Milos Sarcev, a prominent California bodybuilder and former Mr. Universe was indicted last year in an alleged conspiracy to import illegal steroids and possesion of human growth hormone (HGH) from Thailand. Sarcev was indicted along with two other men, Dennis Tyron James and Admir Kantarevic, by a federal grand jury in Des Moines, Iowa.

Sarcev, who in addition to holding numerous bodybuilding titles, has graced the covers of all the bodybuilding magazines over the years. Sarcev is friends with Victor Conte Jr., the president of the infamous Balco Labs. Conte faces federal drug and money laundering charges himself in San Francisco. Sarcev stood up for Conte back when Conte's indictment was announced by U.S. Attorney General John Ashcroft. Sarcev designed workouts for some of Conte's prominent clients.

Federal court papers filed in November in Des Moines charge Sarcev, James and Kantarevic with a conspiracy to import anabolic steroids between February and April 2003. Kantarevic alone is charged with possession with an intent to distribute.

Last week, on Friday June 24, 2005, U.S. District Judge James Gritzner granted a motion made by Sarcev and James to have their trial separate from defendant Admir Kantarevic.

All three were scheduled for trial July 6 in federal court in Des Moines. But Rick Collins, attorney for James and Sarcev, argued for the separation based on incriminating statements Kantarevic made to investigators after his arrest.

If all three were tried together, the statements could infringe on the Sixth Amendment rights of Sarcev and James to confront their accuser and confuse the jury, Collins said.

Sarcev's home was raided last year. Federal agents seized his computer and other items. Collins has denied that Sarcev is a steroid dealer. Collins stated he has, "yet to see a shred of proof that my client had anything to do with this case."

Reports of a grand jury investigation into bodybuilding surfaced over a year ago, when grand jury subpoenas were handed to a number of bodybuilders at Gov. Arnold Schwarzenegger's annual bodybuilding event in Ohio. After casting a wide net, the investigation apparently has narrowed down to only three indictments. Sarcev's lawyer, Rick Collins, said he understands the indictment is based on "one single box of steroids that was found in the mail."

The charges carry a maximum penalty of five years in prison or a $250,000 fine, or both, according to the U.S. Attorney's office in Des Moines.

Collins observed that Sarcev was not charged with possession or distribution. "Even a person who was convicted under these facts would face a maximum punishment of far, far less than five years," Collins said.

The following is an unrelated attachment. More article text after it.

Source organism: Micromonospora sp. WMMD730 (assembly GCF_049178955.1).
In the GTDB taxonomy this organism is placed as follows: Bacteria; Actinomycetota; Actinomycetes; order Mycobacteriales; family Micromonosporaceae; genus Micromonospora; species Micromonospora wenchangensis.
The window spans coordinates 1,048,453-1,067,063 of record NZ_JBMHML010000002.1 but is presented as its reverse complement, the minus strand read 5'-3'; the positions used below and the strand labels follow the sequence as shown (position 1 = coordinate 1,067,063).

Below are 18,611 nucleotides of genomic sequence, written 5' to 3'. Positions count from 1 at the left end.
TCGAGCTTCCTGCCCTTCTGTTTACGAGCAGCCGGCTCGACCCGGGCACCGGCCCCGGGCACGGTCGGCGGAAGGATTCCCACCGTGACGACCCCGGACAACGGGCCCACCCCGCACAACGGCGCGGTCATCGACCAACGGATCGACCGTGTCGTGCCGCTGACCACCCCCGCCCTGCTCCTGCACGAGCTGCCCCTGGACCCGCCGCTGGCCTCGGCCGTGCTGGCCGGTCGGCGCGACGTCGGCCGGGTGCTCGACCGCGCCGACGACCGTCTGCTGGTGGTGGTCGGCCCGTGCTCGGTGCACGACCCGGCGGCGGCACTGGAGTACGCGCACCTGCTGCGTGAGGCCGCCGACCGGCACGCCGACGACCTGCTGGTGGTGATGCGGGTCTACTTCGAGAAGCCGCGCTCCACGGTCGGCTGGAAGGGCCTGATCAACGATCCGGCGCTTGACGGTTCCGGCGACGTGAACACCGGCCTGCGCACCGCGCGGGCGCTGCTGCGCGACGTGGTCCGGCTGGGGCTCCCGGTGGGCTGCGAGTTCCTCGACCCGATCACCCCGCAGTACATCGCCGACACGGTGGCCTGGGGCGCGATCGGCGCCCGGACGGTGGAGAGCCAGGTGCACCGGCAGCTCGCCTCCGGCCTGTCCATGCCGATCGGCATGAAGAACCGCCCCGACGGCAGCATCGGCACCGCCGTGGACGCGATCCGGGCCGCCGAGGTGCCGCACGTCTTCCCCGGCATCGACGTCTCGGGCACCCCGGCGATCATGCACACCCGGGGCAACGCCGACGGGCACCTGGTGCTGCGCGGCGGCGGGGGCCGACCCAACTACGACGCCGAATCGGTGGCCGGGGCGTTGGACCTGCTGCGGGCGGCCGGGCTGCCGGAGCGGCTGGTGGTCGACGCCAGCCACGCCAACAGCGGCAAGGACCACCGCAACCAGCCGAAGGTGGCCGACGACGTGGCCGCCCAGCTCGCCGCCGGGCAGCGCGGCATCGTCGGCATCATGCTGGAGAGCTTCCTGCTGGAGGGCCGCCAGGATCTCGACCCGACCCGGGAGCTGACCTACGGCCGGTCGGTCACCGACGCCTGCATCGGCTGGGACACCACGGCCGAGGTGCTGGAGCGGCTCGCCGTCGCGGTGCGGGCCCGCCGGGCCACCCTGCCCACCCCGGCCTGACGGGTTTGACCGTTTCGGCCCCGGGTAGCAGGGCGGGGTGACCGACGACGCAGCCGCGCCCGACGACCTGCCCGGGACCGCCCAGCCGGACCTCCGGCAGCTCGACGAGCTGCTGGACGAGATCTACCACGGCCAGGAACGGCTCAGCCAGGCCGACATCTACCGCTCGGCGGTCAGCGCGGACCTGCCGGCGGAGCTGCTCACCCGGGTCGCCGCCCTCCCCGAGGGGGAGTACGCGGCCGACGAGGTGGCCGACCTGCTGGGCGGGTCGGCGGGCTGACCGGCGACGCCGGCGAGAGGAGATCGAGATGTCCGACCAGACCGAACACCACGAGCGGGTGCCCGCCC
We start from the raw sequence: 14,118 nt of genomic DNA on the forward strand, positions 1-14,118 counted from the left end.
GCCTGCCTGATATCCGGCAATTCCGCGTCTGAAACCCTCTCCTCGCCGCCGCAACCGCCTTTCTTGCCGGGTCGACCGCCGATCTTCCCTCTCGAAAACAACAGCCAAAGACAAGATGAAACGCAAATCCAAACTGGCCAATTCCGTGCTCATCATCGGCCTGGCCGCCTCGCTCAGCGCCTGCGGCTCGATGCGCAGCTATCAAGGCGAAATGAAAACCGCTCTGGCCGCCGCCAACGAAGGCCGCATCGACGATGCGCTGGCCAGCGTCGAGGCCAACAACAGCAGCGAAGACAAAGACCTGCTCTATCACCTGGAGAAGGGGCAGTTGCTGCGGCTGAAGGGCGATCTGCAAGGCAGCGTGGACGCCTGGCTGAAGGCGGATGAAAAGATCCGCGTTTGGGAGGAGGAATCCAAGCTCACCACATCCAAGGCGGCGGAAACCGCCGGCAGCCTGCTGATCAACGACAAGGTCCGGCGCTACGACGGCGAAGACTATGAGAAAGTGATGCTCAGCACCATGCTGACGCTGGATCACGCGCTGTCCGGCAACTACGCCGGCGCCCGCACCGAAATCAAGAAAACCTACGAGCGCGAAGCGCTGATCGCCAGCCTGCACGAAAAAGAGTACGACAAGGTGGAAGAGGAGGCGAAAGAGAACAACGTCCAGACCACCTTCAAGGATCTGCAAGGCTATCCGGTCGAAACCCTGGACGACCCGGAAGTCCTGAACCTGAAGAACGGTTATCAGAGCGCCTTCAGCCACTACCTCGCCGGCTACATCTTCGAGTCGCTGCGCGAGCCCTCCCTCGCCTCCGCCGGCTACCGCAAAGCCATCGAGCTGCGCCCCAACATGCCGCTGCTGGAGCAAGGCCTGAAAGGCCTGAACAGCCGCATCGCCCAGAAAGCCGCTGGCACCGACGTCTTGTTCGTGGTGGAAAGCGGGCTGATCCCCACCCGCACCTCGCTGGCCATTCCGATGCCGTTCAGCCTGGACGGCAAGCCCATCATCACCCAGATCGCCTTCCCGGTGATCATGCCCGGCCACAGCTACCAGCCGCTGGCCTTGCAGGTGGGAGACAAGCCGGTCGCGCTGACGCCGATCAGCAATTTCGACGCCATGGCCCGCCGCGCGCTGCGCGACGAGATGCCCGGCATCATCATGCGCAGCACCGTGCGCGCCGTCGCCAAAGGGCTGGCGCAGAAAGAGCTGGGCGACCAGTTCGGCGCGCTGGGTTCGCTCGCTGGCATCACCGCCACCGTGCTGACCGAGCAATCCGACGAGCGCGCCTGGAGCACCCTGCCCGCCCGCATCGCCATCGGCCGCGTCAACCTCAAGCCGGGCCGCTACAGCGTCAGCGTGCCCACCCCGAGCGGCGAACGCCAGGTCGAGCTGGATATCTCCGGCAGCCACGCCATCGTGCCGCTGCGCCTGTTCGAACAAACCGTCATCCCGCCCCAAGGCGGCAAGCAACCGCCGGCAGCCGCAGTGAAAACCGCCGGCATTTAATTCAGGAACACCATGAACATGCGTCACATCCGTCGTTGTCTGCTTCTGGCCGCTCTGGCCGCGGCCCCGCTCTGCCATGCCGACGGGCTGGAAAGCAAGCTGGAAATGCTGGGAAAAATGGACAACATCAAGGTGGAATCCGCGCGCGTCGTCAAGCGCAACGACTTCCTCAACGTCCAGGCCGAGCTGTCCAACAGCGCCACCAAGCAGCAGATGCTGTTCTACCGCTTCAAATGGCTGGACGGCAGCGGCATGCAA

Sarcev, 41, a two-time winner of Mr. Yugoslavia, Mr. Universe 1989, who now lives in Temecula, Calif., designed workouts for athletes who went to BALCO, the San Francisco business at the heart of the steroids scandal involving several Major League baseball players. He owns a Golds gym in Fullerton, Calif.

James, 35, charged with one count of importing anabolic steroids , is also a well known competitor on the bodybuilding circuit. Last year, James, nicknamed "The Menace," finished eighth in the Mr. Universe competition, held in Las Vegas, and has denied any wrongdoing. James, 35, is a professional bodybuilder who lives in Pattaya City, Thailand. He reportedly was arrested there in February after signing for a shipment from Germany of human growth hormone (HGH) and 18 tablets of the club drug Ecstasy, according to several bodybuilding Web sites that quoted a Thai newspaper story. The story said that Thai and U.S. Drug Enforcement Administration agents seized his computer and suspected James of importing banned drugs while running a local gym.

Kantarevic, 33, is a personal trainer who has lived in Des Moines for several years and whose customers say has always preached natural methods. He is named in a federal court indictment because of a box he received in the mail. The indictment says that Kantarevic possessed steroids on April 9, 2003, and that he conspired to import them from Thailand, where James has a home.

Kantarevic said the package arrived anonymously from Thailand months after he apparently asked for help from Milos Sarcev, a 40-year-old former Mr. Yugoslavia with ties to a larger steroid investigation in California.

Kantarevic said the package arrived in his mail in early 2003, months after Kantarevic had recruited some of his clients to pay for a $2,000 bodybuilding seminar with Sarcev in Des Moines.

Sarcev was grateful to him for arranging the session, Kantarevic said. In return, Kantarevic asked for help with his training.

"He doesn't say what he's going to do," Kantarevic said. "He just says, 'I'm going to help you get better performance.'"

The trial for Kantarevic will begin July sixth. A trial date for Sarcev and James hasn't been set.